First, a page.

I also need to develop a list of things we need to do or buy when we land, and probably organise a service of the car in advance of us getting there. This would include:

  • Oil and filter change
  • Coolant flush and fill
  • Serpentine belt change
  • Brake check
  • Clutch fluid flush
  • Gearbox oil change
  • Diff oil change
  • Anything else that looks worn out

2023 USA Road Trip | SatNav Options

In 2019, when in Phoenix I replaced the aftermarket stereo in our C4 Corvette with a Sony unit that had Apple CarPlay. This was perfect for navigating some of the horrendous interstate flyovers etc in the USA, and we desperately wanted to have the same sort of thing again. Trying to navigate the USA on a phone screen is not ideal.

But this C5’s interior is entirely original, including the head unit. I can buy a double-din head and a replacement centre console that allows for that, but it means pulling the car apart and doing it. There’s an option here of using someone like BestBuy, who has an installing service, but memories of last time with the C4 put that option out. They couldn’t do it, and honestly, I don’t want Best Buy pulling apart the original interior of the C5. I did the stereo install myself in the C4 Corvette while in Phoenix, and it was a mission – a whole day lost to that one job.

Then I came across a Youtube video of a C5 Corvette with a “portable” receiver. I had no idea these things even existed. The portable units can be mounted with a suction cup, so no holes in the dash – just suction cup it to the windscreen.

In the end, I found a unit that does wireless Apple CarPlay and Android Auto, has a built-in front camera for DVR, and comes with a rear camera for reversing/DVR (if I want to run the wire). For US$269, it was a no-brainer.

I’ve got this unit coming to New Zealand so we can test it out before we go, so when we land there is no mucking about trying to learn how it works etc – we’ll just plug it in and go. Not having to pull the dash apart is one thing I am happy to cross off the list.

2023 USA Road Trip | Other Goodies

It doesn’t stop with a new screen, of course. We need to get some other items to make the interior more liveable on a 6-week, 12,000km roadie. One thing we learnt when we bought our Dodge Ram and did a 3-month roadie around the USA is stone chips. Our Ram ended up with plenty, and so after some hunting, I found that West Coast Corvettes, an auto accessory store dedicated to the Corvette, has small plastic splash guards available. Even better, you can get the in the same colour as the car. I’ve ordered four of these at US$190, and we’ll pick those up straight after we land. My plan is to get these installed by the auto service centre we choose. It should take long to install them and will reduce stone chips down the side of the car.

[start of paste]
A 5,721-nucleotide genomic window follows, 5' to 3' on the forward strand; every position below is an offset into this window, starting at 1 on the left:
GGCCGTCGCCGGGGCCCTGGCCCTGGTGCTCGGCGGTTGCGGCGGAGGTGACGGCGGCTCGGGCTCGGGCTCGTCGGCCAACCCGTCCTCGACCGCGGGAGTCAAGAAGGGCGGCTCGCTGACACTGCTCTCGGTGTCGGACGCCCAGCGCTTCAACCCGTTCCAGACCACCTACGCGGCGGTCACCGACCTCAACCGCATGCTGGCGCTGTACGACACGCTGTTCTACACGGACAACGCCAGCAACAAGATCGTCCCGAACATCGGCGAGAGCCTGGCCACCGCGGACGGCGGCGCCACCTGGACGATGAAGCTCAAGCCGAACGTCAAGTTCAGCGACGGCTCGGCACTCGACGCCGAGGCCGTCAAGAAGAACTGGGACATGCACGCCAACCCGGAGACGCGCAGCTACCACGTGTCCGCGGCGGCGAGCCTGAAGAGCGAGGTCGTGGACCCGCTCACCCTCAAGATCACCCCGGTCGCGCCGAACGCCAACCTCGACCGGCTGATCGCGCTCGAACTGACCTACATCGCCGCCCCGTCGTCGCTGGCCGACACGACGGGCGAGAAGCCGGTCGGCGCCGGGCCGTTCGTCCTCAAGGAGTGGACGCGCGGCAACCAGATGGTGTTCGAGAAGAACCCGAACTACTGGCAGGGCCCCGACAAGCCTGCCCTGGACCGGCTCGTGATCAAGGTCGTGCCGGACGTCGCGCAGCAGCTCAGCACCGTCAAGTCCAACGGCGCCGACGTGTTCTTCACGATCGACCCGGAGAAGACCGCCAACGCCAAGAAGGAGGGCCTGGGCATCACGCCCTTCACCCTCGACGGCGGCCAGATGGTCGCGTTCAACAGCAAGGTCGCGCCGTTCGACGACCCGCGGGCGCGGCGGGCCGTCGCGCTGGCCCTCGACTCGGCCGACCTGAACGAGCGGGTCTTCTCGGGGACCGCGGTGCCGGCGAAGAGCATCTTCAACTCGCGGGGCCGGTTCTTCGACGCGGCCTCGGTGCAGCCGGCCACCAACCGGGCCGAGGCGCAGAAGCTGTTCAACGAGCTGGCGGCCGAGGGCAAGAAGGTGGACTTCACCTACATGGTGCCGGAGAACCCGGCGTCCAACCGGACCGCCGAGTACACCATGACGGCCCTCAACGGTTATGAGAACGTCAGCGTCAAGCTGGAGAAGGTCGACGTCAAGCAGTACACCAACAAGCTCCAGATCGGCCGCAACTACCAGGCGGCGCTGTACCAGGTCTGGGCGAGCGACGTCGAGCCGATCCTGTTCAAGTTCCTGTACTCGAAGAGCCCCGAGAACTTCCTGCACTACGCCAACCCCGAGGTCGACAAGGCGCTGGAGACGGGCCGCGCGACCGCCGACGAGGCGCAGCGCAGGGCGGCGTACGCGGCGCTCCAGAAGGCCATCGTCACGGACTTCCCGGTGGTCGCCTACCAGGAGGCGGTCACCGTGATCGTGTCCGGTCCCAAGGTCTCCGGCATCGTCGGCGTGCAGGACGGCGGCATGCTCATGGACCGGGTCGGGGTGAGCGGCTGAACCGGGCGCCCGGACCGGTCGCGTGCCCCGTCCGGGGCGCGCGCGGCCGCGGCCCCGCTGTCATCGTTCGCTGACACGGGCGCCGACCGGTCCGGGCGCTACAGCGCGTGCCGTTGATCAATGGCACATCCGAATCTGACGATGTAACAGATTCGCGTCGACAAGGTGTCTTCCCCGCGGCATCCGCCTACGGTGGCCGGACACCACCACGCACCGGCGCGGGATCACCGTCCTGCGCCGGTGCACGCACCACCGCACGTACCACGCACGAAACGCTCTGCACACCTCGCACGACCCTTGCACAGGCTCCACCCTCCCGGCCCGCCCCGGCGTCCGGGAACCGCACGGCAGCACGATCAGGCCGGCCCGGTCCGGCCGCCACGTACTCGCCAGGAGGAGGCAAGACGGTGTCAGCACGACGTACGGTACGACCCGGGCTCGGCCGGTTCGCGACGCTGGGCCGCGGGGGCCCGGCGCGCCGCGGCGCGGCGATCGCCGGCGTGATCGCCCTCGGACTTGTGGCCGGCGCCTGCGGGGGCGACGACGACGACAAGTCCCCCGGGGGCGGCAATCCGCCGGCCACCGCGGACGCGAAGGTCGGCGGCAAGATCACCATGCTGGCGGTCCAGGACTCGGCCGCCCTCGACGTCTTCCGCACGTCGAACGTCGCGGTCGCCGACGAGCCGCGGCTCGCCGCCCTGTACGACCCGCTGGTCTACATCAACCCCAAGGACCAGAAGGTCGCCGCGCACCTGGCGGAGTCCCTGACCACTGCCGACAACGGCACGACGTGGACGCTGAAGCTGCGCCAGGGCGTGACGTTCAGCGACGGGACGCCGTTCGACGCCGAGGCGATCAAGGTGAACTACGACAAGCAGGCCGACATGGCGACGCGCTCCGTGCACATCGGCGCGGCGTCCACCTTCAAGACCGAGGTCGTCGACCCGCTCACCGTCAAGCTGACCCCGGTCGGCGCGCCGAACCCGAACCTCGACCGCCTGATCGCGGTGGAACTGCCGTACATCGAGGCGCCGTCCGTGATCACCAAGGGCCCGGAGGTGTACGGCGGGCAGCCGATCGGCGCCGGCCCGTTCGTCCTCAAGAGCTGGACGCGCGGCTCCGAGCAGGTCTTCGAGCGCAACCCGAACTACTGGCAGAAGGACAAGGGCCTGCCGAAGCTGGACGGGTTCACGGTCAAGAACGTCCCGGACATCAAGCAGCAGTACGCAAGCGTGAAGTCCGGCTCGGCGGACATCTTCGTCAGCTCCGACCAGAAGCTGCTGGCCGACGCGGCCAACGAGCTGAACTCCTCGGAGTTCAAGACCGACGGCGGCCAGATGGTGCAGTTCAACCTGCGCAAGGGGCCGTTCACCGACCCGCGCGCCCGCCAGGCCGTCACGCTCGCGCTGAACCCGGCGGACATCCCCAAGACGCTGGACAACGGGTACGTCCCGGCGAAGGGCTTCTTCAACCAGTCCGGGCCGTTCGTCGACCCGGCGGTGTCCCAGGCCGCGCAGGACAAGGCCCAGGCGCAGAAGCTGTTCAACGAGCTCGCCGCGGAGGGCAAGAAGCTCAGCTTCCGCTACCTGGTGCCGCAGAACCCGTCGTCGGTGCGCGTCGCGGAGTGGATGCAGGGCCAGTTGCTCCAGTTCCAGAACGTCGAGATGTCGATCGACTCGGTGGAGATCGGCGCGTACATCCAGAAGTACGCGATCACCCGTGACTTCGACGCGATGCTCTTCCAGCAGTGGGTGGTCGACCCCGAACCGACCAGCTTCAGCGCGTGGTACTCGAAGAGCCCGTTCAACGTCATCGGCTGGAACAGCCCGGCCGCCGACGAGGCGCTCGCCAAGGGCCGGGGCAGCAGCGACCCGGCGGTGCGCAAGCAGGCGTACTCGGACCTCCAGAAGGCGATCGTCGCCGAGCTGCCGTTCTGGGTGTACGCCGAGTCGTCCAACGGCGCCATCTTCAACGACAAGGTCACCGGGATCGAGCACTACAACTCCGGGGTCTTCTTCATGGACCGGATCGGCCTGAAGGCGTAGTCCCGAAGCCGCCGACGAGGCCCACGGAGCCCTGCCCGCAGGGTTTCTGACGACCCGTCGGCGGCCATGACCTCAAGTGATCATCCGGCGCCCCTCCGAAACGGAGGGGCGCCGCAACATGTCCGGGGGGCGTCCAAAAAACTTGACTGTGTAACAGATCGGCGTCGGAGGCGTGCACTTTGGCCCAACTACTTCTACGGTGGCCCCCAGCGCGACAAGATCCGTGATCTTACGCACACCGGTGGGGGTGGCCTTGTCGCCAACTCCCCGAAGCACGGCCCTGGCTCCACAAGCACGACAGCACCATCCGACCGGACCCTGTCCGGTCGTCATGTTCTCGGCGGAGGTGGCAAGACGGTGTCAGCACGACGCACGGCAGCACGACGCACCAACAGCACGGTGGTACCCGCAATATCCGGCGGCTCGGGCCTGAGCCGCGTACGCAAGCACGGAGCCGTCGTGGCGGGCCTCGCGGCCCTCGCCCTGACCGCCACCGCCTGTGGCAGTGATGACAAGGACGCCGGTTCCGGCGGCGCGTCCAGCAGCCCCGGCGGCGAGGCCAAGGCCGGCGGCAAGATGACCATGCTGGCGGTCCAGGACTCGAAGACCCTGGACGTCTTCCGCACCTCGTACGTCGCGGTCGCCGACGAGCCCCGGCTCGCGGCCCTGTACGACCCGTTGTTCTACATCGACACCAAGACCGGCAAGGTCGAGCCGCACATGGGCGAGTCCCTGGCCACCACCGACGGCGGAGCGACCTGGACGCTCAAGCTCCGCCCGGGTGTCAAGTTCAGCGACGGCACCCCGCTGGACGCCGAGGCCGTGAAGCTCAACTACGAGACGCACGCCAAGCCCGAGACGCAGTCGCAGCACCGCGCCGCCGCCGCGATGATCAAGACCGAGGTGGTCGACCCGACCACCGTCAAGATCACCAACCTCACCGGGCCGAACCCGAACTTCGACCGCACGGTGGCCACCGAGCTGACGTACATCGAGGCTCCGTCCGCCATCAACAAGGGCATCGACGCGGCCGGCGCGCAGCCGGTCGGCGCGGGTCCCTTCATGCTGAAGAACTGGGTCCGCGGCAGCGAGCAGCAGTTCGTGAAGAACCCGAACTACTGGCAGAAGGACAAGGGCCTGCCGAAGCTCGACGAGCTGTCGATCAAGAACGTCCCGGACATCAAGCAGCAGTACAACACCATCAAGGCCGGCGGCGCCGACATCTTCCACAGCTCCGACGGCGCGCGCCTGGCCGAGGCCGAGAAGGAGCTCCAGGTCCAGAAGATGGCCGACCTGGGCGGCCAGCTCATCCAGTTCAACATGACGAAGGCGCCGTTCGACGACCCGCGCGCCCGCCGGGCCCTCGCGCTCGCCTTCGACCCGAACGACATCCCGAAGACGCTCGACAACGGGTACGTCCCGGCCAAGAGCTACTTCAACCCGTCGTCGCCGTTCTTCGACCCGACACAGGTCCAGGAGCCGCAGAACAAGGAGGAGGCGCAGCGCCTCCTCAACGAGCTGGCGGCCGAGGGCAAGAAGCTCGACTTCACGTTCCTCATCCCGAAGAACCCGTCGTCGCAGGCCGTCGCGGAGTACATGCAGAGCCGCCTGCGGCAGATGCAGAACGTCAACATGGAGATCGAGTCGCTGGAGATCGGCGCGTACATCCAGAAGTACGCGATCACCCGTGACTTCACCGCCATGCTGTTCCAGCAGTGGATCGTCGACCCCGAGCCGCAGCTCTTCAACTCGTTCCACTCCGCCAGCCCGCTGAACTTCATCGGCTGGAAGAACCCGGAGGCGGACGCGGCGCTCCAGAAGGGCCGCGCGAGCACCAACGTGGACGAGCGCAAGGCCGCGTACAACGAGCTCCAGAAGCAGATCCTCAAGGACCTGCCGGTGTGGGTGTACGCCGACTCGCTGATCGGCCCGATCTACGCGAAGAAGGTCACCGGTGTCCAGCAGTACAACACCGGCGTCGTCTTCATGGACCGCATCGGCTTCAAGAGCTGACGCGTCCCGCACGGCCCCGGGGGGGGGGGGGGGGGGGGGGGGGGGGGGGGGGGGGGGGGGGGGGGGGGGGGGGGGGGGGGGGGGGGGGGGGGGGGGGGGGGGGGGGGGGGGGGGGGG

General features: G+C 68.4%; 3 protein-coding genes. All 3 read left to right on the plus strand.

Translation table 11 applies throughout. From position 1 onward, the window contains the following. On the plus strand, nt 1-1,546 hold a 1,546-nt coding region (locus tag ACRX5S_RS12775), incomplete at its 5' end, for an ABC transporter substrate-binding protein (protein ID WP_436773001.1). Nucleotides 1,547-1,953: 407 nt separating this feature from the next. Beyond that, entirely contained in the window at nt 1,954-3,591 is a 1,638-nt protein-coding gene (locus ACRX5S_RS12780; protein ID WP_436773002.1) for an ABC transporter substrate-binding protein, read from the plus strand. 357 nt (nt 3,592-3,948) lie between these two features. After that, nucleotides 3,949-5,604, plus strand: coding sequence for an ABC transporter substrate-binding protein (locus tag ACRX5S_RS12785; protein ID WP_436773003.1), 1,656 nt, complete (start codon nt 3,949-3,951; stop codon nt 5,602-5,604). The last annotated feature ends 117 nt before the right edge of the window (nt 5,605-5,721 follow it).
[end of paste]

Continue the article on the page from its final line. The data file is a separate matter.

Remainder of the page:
But you can’t just stop at splash guards, right? I’ve also got new front car mats and a boot mat. I’m always into protecting the interior as much as I can to retain the car’s value. Since the C5 Corvette’s cup holder is this, which is possibly the smallest cup holder in the world:

That ain’t gonna hold a cup of coffee for very long, so I’ve purchased a dual-cup holder that also has some small storage pockets:

With limited storage in the C5 Corvette, every little bit helps. From West Coast Corvettes, I’ve also purchased a cargo cover to keep our gear out of sight, and ‘jacking pucks’; small, alloy pucks that are used when jacking the car, to avoid the sills being damaged.

West Coast Corvettes have been very helpful and have these things and more sitting in an office, waiting for us to land and pick them up.

2023 USA Road Trip | Waiting Time

That’s it for now. With 6 weeks until we take off, most things are in place. Hopefully, the next article in this series will be when we land and everything just falls into place. Famous last words!


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Our 2002 C5 Corvette, safely tucked away in storage waiting for us to land in Los Angeles
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Fred Alvrez
How on earth to start this? I've been car/bike/truck crazy since I was a teen. Like John, I had the obligatory Countach poster on the wall. I guess I'm more officially into classic and muscle cars than anything else - I currently have a '65 Sunbeam Tiger that left the factory the same day as I left the hospital as a newborn with my mother. How could I not buy that car? In 2016 my wife and I drove across the USA in a brand-new Dodge Challenger, and then shipped it home. You can read more on We did this again in 2019 in a 1990 Chev Corvette - you can read about that trip on DriveLife. I'm a driving instructor and an Observer for the Institute of Advanced Motorists - trying to do my bit to make our roads safer.